On Tuesday, voters across the county – whether they live in the corporate limits of Richmond Hill or Pembroke or in an unincorporated area of the county – will decide the fate of the special purpose local option sales tax. And for the sake of infrastructure, recreation and emergency service projects, as well as many others, we hope the majority chooses to continue the one percent tax that is largely funded by non-Bryan County residents.
The special purpose tax in this county began nearly 25 years ago and has funded a laundry list of projects that are used – if not enjoyed – by residents on both ends of Bryan. Hendrix Park in North Bryan, Henderson Park in South Bryan, public safety vehicles, street lights, water/sewer projects in Pembroke, the Dixie Harn Community Center/Miller Teen Center in Pembroke and the Richmond Hill City Center are just some of the items that were made possible by SPLOST funds in the past.
In the future, this tax could pay for improvements to both Hendrix and Henderson parks, including air-conditioned gyms, concession stands, walking trails, picnic shelters, splash parks at Hendrix, tennis courts at Henderson and more.
And those are just the recreational projects. SPLOST, if approved, will also help pay for renovations to the county courthouse; eight ambulances and a fire station for County Emergency Services; public safety vehicles for the sheriff’s department; debt servicing on sewer/water project; roads, streets and bridge projects for the county, Richmond Hill and Pembroke; and a new public library in Richmond Hill.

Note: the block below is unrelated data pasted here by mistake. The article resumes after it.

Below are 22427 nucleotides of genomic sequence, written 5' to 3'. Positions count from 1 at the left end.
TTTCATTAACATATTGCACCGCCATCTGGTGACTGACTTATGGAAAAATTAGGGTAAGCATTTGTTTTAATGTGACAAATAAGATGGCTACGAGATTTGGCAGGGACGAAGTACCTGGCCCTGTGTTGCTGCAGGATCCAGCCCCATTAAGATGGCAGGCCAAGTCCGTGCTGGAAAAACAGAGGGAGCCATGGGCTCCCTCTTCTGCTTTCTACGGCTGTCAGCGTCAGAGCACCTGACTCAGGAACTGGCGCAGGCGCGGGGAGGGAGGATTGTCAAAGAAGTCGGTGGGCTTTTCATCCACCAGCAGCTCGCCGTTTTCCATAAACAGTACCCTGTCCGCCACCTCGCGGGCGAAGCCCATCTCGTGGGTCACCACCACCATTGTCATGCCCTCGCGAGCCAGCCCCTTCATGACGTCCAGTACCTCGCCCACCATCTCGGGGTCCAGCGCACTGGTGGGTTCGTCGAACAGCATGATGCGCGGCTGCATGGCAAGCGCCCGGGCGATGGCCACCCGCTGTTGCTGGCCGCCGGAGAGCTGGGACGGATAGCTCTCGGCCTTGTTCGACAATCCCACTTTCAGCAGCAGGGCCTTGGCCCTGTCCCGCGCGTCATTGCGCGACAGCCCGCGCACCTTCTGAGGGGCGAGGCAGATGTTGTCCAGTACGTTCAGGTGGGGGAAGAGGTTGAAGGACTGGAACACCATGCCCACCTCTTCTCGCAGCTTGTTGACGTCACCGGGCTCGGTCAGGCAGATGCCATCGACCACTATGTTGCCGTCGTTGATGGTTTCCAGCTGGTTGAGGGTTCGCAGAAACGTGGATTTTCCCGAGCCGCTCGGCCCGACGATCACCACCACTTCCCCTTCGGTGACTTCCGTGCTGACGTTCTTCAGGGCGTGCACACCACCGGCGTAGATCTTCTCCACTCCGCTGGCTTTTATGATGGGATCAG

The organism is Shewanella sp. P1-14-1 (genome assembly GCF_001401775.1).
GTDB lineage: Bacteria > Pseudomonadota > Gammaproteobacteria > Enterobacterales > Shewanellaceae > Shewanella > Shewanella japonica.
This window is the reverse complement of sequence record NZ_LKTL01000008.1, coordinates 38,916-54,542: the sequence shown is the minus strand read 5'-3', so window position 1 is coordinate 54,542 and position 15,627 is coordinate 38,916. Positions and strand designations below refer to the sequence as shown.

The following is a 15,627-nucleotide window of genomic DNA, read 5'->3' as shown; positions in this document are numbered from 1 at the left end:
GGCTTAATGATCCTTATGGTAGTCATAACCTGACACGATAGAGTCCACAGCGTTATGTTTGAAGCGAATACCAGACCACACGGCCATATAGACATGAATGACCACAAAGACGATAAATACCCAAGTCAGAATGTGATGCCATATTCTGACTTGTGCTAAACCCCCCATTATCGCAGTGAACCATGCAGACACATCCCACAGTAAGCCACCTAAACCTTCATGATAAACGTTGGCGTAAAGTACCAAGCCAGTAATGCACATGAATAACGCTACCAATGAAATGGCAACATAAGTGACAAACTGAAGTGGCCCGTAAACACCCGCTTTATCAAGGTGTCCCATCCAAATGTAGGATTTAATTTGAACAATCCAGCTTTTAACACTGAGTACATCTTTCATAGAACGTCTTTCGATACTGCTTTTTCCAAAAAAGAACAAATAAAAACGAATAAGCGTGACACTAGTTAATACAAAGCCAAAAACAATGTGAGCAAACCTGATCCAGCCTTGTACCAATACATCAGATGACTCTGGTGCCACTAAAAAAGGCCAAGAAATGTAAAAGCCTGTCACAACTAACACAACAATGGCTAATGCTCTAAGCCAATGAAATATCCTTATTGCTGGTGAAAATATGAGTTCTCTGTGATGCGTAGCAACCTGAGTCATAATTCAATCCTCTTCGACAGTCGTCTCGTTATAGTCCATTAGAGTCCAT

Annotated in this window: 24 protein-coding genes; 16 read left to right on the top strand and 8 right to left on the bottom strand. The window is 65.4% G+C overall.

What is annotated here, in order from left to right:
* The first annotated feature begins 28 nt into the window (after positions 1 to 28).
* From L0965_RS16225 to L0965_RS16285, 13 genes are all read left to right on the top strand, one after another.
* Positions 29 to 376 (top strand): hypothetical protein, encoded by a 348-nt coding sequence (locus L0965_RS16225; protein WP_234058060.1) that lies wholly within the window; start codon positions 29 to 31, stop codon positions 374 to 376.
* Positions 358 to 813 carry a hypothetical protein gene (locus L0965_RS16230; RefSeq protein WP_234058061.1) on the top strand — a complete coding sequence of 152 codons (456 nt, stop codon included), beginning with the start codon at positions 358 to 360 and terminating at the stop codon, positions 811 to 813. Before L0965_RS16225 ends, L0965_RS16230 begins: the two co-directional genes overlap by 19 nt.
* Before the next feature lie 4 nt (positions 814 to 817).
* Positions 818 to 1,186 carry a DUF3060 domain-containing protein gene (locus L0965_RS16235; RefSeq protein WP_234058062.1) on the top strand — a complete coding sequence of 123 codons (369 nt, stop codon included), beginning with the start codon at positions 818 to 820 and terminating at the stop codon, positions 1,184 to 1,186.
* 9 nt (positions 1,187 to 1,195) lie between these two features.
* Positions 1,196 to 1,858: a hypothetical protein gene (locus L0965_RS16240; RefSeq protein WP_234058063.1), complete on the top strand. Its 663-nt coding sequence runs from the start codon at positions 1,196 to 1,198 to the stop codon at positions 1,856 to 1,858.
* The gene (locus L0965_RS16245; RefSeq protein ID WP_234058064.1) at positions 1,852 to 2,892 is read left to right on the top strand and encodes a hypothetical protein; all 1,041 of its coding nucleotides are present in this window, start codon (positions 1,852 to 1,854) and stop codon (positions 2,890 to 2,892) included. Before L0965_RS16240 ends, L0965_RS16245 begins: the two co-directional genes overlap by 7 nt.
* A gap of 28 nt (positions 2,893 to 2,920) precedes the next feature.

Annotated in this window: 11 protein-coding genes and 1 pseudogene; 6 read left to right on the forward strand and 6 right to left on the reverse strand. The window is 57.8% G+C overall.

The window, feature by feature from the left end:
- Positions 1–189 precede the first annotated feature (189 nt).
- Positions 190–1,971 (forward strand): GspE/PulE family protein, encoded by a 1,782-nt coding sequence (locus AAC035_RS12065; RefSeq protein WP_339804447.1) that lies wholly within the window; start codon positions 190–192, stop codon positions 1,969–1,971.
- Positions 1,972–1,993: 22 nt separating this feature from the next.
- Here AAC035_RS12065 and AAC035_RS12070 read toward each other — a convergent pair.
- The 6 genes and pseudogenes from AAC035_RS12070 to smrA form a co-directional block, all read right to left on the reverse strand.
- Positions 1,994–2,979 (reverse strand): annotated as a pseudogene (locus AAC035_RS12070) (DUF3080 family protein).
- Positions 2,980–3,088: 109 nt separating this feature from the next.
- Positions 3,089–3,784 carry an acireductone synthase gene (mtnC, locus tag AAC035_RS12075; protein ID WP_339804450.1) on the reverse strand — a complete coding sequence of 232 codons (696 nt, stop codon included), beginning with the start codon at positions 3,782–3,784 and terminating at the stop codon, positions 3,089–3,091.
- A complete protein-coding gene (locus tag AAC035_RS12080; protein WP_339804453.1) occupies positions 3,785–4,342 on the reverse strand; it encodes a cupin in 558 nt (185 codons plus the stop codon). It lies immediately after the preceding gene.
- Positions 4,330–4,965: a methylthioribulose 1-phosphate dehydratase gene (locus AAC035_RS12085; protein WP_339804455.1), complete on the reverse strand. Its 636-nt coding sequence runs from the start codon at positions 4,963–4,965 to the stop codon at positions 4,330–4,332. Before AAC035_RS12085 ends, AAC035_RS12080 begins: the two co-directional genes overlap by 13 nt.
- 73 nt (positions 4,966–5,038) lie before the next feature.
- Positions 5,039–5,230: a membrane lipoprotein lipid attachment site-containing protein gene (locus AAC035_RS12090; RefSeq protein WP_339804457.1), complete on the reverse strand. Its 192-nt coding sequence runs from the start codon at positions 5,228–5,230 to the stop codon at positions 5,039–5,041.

That’s a lot of stuff. But SPLOST generates a lot of money – $33 million over the next six years, according to county officials. And most of that, as we mentioned before, most of that is paid for by people who don’t even live in Bryan County. Ray Pittman, who’s been heading the local SPLOST advisory committee that’s been working to promote the tax, told the North Bryan Chamber of Commerce recently 60 percent of SPLOST dollars are generated at gas pumps – and we all know it’s not a bunch of locals getting in line to fill up the tank at the truck stops and travel centers. It’s the roughly 70,000 drivers traveling up and down I-95 every day.
So if you enjoy any of the county’s recreational facilities, or the streets you drive on, or the water that flows to your house and the sewer that flows from it – or any of the other services SPLOST has helped the county make a reality without having to raise property taxes for county residents, we hope you will agree with us: SPLOST is worthy of another six years.